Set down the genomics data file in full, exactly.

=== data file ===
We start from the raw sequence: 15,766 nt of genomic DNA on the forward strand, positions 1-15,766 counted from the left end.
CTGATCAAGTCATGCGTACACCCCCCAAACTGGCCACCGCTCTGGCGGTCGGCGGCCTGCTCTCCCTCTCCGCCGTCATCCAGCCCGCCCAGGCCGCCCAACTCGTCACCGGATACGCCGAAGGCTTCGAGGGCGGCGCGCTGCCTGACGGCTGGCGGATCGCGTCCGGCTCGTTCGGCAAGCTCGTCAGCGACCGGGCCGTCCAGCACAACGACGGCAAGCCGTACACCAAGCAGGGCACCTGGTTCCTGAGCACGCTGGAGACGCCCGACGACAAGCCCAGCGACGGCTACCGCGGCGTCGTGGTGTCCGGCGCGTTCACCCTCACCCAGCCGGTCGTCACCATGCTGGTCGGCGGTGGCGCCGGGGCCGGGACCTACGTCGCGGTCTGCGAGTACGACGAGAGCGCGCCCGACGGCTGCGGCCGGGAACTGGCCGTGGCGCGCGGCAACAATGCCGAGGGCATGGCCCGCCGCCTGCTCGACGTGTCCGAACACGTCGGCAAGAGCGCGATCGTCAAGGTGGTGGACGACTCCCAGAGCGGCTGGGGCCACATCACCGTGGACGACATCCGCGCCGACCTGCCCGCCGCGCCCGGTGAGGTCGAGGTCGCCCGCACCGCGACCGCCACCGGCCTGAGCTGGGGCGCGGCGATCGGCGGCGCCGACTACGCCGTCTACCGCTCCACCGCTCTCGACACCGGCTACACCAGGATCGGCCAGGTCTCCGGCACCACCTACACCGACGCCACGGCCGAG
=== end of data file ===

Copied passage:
We start from the raw sequence: 15,766 nt of genomic DNA on the forward strand, positions 1-15,766 counted from the left end.
CTGATCAAGTCATGCGTACACCCCCCAAACTGGCCACCGCTCTGGCGGTCGGCGGCCTGCTCTCCCTCTCCGCCGTCATCCAGCCCGCCCAGGCCGCCCAACTCGTCACCGGATACGCCGAAGGCTTCGAGGGCGGCGCGCTGCCTGACGGCTGGCGGATCGCGTCCGGCTCGTTCGGCAAGCTCGTCAGCGACCGGGCCGTCCAGCACAACGACGGCAAGCCGTACACCAAGCAGGGCACCTGGTTCCTGAGCACGCTGGAGACGCCCGACGACAAGCCCAGCGACGGCTACCGCGGCGTCGTGGTGTCCGGCGCGTTCACCCTCACCCAGCCGGTCGTCACCATGCTGGTCGGCGGTGGCGCCGGGGCCGGGACCTACGTCGCGGTCTGCGAGTACGACGAGAGCGCGCCCGACGGCTGCGGCCGGGAACTGGCCGTGGCGCGCGGCAACAATGCCGAGGGCATGGCCCGCCGCCTGCTCGACGTGTCCGAACACGTCGGCAAGAGCGCGATCGTCAAGGTGGTGGACGACTCCCAGAGCGGCTGGGGCCACATCACCGTGGACGACATCCGCGCCGACCTGCCCGCCGCGCCCGGTGAGGTCGAGGTCGCCCGCACCGCGACCGCCACCGGCCTGAGCTGGGGCGCGGCGATCGGCGGCGCCGACTACGCCGTCTACCGCTCCACCGCTCTCGACACCGGCTACACCAGGATCGGCCAGGTCTCCGGCACCACCTACACCGACGCCACGGCCGAG